Packers HOF Willie Davis dies

May have been franchise sack leader

Mike Clemens
April 15, 2020 - 4:21 pm
Packers Willie Davis

© Malcolm Emmons-USA TODAY Sports


Santa Monica, CA - Green Bay Packers legendary defensive end Willie Davis has died at the age of 85.

Davis may have been the Packers all-time leader in quarterback sacks. 

Some have estimated he had as many as 100 quarterback sacks, maybe more, in his 10 seasons with Green Bay. 

We'll never know for sure. 

Sacks were not a part of the official records of the NFL back then. 

"I know he must have had at least 25 in just one year for us," said former teammate and star running back Paul Hornung. 

Davis had tremendous upper body strength, and was known for his drive and energy through all four quarters of a football game.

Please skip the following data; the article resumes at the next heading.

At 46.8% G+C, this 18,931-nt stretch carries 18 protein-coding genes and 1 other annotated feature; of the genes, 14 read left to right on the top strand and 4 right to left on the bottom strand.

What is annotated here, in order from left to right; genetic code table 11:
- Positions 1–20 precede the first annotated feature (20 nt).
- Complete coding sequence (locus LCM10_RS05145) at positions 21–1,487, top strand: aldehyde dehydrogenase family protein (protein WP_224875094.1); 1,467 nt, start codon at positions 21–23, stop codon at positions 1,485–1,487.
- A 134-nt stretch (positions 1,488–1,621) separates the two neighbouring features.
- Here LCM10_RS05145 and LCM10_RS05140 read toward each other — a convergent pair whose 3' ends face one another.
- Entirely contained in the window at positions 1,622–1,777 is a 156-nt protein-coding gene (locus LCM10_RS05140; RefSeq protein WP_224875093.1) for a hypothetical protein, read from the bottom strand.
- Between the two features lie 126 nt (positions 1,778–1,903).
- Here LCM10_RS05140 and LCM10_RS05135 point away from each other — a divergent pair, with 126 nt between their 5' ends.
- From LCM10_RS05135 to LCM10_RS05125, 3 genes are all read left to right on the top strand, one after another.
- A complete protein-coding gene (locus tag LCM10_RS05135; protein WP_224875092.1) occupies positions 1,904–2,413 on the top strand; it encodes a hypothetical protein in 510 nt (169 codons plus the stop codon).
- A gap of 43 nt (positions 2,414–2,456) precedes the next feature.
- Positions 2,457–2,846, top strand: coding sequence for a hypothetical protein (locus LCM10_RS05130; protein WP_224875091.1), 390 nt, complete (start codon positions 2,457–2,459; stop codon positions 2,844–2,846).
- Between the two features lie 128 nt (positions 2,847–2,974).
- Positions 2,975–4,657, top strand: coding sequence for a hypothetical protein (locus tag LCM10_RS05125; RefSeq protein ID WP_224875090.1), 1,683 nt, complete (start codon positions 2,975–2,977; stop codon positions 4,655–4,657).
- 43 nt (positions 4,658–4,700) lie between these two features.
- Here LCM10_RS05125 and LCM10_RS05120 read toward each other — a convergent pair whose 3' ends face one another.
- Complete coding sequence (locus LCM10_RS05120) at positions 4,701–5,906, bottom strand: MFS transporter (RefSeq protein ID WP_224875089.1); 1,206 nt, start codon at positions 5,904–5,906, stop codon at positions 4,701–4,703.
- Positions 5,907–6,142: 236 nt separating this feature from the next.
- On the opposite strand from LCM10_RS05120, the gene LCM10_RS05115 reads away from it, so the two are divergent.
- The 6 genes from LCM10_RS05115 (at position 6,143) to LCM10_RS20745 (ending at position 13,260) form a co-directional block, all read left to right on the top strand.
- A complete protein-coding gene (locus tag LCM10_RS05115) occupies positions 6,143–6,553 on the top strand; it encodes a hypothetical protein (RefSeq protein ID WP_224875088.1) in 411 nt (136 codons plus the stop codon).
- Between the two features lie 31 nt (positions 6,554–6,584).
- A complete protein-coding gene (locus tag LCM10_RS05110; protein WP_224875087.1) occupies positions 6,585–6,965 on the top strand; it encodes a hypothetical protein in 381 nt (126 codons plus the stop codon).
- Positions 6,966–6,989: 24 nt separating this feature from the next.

He was drafted by the Cleveland Browns out of Grambling State in 1956, but did not begin his NFL career until 1958, after a serving in the US Army.

The Browns traded Davis to the Packers in 1960,  just as Vince Lombardi was leading the team to an NFL Championship that season. 

Davis would earn six All Pro honors, and five NFL Championship rings, while playing in 138 consecutive regular-season games with the Packers. 

He became one of the first African-American players on the Packers to room with a white teammate, right guard Jerry Kramer. 

"Really an exceptional human being," said Kramer after joining Davis in the Pro Football Hall of Fame in Canton, Ohio two years ago. 

Kramer said Davis' mother insisted her son further his education after football. 

He enrolled in the business school at the University of Chicago, earning a masters degree and academic honors including the dean's list. 

"Willie went on to serve on the board of directors of 17 of the top companies on the New York Stock Exchange," said Kramer. 

Davis died Wednesday after being hospitalized for a month following kidney failure. 


- Mike Clemens covers the Packers and NFL statewide for The Bill Michaels Show and on AM1250/105.7 FM The FAN, Milwaukee